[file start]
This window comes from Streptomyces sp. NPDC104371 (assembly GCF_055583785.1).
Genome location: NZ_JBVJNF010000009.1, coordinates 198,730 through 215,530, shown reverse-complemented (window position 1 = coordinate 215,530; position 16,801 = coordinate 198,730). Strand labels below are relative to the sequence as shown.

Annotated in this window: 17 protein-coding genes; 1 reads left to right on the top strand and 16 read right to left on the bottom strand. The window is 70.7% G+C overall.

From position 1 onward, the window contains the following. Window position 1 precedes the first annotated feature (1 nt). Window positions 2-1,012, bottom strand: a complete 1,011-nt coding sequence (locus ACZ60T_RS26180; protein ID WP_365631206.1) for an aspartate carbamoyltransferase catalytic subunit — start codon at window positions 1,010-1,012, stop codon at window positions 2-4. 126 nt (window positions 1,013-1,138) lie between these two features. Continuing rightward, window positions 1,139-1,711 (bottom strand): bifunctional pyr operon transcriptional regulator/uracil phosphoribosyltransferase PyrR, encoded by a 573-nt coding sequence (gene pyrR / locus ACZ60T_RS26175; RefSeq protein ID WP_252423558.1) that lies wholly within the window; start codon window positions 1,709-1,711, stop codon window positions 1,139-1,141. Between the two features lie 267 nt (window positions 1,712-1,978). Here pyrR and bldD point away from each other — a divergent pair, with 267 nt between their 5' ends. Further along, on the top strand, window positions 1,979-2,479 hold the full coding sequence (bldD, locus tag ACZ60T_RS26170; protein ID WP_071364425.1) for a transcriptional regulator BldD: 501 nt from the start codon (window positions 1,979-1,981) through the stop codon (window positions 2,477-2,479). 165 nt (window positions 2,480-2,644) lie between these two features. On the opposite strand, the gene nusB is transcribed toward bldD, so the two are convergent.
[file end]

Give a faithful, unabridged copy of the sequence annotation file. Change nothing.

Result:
This window comes from Streptomyces sp. NPDC104371 (assembly GCF_055583785.1).
Genome location: NZ_JBVJNF010000009.1, coordinates 198,730 through 215,530, shown reverse-complemented (window position 1 = coordinate 215,530; position 16,801 = coordinate 198,730). Strand labels below are relative to the sequence as shown.

Annotated in this window: 17 protein-coding genes; 1 reads left to right on the top strand and 16 read right to left on the bottom strand. The window is 70.7% G+C overall.

From position 1 onward, the window contains the following. Window position 1 precedes the first annotated feature (1 nt). Window positions 2-1,012, bottom strand: a complete 1,011-nt coding sequence (locus ACZ60T_RS26180; protein ID WP_365631206.1) for an aspartate carbamoyltransferase catalytic subunit — start codon at window positions 1,010-1,012, stop codon at window positions 2-4. 126 nt (window positions 1,013-1,138) lie between these two features. Continuing rightward, window positions 1,139-1,711 (bottom strand): bifunctional pyr operon transcriptional regulator/uracil phosphoribosyltransferase PyrR, encoded by a 573-nt coding sequence (gene pyrR / locus ACZ60T_RS26175; RefSeq protein ID WP_252423558.1) that lies wholly within the window; start codon window positions 1,709-1,711, stop codon window positions 1,139-1,141. Between the two features lie 267 nt (window positions 1,712-1,978). Here pyrR and bldD point away from each other — a divergent pair, with 267 nt between their 5' ends. Further along, on the top strand, window positions 1,979-2,479 hold the full coding sequence (bldD, locus tag ACZ60T_RS26170; protein ID WP_071364425.1) for a transcriptional regulator BldD: 501 nt from the start codon (window positions 1,979-1,981) through the stop codon (window positions 2,477-2,479). 165 nt (window positions 2,480-2,644) lie between these two features. On the opposite strand, the gene nusB is transcribed toward bldD, so the two are convergent.